for my best friend, my protector, my mom


There is a world where

all of a son’s battles

are fought by his mother

and in this world

I am one of the great Heroes.


In immaculate black boots

and a war-girdle of linen

she stakes herself in the front lines.


She wields a sorcery stick that calls

bladed chariots, supply caravans, and tornadoes

from over the horizon,

and she’s had just about enough of your nonsense.


Don’t give her that lip.

My mother only accepts commands

from battle itself—

and her allies, dazzled by the purity,

the sincerity, the adoration

with which she gazes into Danger’s eyes,

accept her hand to kiss.


And remember: before you try to tell her

that she’s overvaluing me,

wasting her time on this enterprise,

and wouldn’t she be better off

cutting her losses, finding a new, healthier champion?

My mother signs my name

in the blood of my enemies

and refers to this as her only contract.


Unfortunately, in another world,

Mothers don’t fight the battles

of their sons,

they have their cancers.


In this world, Mother does not fight,

but counts alone.


I see you over there,

dark bead threaded on a string of fire,


I see you, running a black abacus

as water drips on your head

from the ceiling on a dry day,

a large pool forming at your feet.


When you held me up

from the waters—

a flexing, thrashing 100%,

glowing white in your palms,


how strong I must’ve looked

as the waters receded,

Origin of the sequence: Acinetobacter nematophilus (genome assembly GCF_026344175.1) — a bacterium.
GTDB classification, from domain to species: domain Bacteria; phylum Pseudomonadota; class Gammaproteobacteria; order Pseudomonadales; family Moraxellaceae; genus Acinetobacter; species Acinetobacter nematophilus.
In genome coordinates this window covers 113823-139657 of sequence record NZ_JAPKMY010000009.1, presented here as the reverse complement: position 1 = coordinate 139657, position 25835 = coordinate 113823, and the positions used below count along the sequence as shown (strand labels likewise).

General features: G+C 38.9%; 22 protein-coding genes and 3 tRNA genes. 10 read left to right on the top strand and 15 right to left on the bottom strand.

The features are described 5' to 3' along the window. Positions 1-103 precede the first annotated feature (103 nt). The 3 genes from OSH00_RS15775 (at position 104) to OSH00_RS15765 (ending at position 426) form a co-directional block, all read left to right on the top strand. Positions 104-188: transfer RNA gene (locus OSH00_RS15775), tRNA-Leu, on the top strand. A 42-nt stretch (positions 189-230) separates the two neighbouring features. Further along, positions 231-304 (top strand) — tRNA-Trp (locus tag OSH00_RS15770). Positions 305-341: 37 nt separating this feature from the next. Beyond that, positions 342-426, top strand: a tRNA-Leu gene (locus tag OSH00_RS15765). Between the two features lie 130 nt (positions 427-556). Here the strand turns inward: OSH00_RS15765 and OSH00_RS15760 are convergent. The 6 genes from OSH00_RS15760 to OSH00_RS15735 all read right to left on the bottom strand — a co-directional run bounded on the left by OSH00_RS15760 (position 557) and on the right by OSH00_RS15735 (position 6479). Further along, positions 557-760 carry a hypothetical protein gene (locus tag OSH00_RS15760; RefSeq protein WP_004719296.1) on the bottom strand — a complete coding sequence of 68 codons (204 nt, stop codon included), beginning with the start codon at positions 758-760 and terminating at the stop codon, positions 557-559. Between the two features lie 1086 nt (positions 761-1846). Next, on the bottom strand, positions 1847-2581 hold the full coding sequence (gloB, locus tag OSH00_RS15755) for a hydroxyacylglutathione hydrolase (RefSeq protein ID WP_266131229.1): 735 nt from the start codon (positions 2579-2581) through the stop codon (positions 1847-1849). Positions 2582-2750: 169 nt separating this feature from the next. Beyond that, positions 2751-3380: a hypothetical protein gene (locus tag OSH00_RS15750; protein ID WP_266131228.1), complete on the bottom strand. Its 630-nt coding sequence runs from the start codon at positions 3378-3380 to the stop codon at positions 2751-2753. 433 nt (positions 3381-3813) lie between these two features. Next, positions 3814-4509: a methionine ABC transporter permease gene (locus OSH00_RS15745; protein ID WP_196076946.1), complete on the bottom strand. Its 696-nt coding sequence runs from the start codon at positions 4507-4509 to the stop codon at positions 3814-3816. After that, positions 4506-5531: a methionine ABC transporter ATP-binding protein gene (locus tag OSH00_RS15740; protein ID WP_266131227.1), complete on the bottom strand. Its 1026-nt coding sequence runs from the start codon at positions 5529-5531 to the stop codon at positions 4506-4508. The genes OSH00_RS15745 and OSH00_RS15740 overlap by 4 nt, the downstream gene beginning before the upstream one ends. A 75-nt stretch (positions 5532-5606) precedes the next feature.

like I could’ve lived just as easy

on air, or water, or blood—(and in fact,

had lived on all three of yours.)


And how sad to have watched



73%, and then

the blinking and flashing,


that unhealthy spot near my tail—

the decimal—44.2%


And more decimals making me code

that runs a program for a receipt-generating machine,


and an infinite ribbon of paper

making you scribble out your sadness

to confirm your receipt of child


and in the blinking, colorless increase,

impossible to attend to

a crying boy

you put in a basket of reeds


to secure him through this

white river’s growth:


I will weather this storm—I promise

I can feel you up there counting,


and I know that if I am too weak—

you’ll prop me up on your hands

like when I was a baby,

and you’ll let me count,

but I’ll be counting on you.



Max Ritvo‘s debut collection, Four Reincarnations came out in September 2016 with Milkweed Editions. He was awarded a 2014 Poetry Society of America Chapbook Fellowship for his chapbook, AEONS. His poetry has also appeared in the New Yorker, POETRY, and as a Poem-a-Day for Ritvo’s eight poem sampler in Boston Review, introduced by Lucie Brock-Broido, was named as one of their top 20 poetry selections published in 2015. He was a poetry editor at Parnassus: Poetry in Review and a teaching fellow at Columbia University. Max’s prose and interviews have appeared or are forthcoming in Huffington PostDivedapper, and The Los Angeles Review of Books. His radio appearances include NPR’s Only HumanThe New Yorker Radio Hour, and The Dr. Drew Podcast.


Notes/Names  from and of other mothers who lost children to Ewing Sarcoma, as Max did.

Brian and Nancy Strub: Our son Nick died of Ewing’s sarcoma in 2011.  We established the Nick Teddy Foundation in his name, supporting local patients and partnering with 1 Million 4 Anna on research funding.

Dana Wood

Elisa Levant Beaver

Lorna MacKinnon Day

Neyla Bakai Menache

Julie Rundle

Carol Redford Basso

Janet Crowley

Kay Horn Curry


My name is Krista Quinn and my daughter, Kori, passed away after a long battle with Ewing’s Sarcoma.  Kori Elizabeth Quinn 7-8-95 to 2-11-14





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